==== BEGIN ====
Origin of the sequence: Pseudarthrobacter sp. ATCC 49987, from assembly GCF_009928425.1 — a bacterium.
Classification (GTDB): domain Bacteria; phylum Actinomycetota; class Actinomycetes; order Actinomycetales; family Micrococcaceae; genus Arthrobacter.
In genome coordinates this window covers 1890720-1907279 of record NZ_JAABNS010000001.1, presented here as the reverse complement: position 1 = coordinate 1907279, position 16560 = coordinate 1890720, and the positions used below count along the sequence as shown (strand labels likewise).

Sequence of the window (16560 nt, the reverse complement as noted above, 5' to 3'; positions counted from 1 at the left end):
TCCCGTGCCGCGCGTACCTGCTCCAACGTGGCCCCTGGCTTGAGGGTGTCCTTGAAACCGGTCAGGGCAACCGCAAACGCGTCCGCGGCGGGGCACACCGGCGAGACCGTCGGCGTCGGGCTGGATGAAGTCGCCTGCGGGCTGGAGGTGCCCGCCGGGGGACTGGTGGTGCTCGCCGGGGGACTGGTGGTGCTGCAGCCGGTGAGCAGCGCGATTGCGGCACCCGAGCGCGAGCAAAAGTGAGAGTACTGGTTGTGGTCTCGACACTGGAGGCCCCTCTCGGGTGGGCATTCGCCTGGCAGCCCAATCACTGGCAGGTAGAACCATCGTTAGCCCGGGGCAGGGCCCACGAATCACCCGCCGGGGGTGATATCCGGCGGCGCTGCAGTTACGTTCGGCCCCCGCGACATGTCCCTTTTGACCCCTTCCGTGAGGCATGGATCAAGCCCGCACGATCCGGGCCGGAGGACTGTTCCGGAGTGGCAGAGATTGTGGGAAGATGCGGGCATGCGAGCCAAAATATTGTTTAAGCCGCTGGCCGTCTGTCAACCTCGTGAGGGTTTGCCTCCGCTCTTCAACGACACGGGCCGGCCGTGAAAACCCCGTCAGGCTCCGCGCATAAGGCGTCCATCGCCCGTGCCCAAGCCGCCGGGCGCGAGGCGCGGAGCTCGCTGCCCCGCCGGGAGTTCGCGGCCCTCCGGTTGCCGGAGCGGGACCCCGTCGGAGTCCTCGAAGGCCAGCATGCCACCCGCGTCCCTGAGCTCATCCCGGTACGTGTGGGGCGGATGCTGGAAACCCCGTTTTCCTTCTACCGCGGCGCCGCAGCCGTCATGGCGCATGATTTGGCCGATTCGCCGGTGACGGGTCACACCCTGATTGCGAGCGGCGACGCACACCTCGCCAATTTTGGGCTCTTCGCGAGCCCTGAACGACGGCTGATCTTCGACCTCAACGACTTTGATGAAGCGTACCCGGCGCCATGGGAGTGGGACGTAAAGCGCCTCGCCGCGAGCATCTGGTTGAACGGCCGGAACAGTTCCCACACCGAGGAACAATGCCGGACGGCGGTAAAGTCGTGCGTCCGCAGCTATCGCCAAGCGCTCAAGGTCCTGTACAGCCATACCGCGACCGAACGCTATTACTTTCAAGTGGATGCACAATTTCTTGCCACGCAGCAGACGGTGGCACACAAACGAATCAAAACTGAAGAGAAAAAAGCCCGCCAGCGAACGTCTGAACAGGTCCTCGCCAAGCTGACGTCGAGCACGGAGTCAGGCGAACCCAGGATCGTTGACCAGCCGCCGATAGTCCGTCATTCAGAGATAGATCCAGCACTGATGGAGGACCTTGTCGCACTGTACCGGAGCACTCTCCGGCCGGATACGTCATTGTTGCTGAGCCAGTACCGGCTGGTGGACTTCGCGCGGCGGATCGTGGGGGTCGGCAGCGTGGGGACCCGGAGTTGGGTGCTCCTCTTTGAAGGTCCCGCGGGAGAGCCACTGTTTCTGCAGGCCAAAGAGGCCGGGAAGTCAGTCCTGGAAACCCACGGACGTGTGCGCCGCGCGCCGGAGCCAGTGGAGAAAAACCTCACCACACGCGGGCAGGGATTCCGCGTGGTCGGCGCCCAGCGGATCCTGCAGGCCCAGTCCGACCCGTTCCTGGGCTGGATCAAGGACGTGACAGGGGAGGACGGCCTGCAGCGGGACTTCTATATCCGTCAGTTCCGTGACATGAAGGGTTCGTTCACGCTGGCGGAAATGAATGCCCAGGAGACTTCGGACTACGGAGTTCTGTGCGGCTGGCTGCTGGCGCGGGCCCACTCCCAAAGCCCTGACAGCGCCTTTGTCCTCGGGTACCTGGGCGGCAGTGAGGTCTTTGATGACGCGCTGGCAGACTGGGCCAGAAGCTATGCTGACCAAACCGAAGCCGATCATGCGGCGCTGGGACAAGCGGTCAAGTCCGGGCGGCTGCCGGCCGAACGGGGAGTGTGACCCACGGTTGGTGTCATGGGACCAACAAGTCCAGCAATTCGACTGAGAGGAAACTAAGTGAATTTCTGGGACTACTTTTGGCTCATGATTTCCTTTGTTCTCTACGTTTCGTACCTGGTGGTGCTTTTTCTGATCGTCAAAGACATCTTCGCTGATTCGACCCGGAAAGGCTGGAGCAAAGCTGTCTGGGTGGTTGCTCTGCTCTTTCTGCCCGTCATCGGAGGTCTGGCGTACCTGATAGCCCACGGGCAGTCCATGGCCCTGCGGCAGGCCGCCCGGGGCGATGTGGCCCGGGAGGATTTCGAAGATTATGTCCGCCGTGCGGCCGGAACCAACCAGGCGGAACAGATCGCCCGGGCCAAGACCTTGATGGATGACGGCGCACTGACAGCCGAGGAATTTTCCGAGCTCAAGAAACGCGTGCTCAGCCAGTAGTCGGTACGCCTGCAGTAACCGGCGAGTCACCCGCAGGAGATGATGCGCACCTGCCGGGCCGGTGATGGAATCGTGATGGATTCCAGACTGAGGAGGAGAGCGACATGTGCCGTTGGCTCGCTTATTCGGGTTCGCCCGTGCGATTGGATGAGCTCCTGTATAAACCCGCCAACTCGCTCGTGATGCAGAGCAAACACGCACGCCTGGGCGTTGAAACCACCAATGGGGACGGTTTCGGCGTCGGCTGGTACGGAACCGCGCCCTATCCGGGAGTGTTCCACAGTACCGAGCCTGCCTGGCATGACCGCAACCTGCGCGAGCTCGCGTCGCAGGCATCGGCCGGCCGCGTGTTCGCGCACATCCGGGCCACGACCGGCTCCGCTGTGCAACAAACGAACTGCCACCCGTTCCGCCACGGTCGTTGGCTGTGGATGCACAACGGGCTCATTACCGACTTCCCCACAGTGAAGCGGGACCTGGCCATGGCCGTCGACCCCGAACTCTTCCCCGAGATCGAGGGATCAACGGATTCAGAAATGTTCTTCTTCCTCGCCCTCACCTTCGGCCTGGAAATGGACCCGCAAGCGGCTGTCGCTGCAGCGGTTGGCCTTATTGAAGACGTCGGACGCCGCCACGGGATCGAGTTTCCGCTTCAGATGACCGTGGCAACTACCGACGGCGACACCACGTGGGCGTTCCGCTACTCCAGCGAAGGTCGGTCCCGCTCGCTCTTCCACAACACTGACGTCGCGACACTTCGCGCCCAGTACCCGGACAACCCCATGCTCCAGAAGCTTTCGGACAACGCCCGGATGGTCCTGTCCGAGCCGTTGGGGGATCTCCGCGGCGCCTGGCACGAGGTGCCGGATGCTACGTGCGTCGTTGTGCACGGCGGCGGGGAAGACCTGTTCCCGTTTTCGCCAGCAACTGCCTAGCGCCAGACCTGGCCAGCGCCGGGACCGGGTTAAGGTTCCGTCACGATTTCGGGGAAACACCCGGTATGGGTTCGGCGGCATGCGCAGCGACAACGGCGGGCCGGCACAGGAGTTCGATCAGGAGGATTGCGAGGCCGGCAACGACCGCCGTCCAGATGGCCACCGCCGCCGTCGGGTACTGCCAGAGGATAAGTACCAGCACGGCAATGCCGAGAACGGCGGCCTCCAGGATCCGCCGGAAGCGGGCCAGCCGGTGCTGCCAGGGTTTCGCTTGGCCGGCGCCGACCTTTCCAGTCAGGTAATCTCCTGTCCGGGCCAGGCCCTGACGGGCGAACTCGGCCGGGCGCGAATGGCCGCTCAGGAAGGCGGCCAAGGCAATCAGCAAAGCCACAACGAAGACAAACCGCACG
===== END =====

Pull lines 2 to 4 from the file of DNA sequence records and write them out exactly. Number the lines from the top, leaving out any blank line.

Classification (GTDB): domain Bacteria; phylum Actinomycetota; class Actinomycetes; order Actinomycetales; family Micrococcaceae; genus Arthrobacter.
In genome coordinates this window covers 1890720-1907279 of record NZ_JAABNS010000001.1, presented here as the reverse complement: position 1 = coordinate 1907279, position 16560 = coordinate 1890720, and the positions used below count along the sequence as shown (strand labels likewise).

Sequence of the window (16560 nt, the reverse complement as noted above, 5' to 3'; positions counted from 1 at the left end):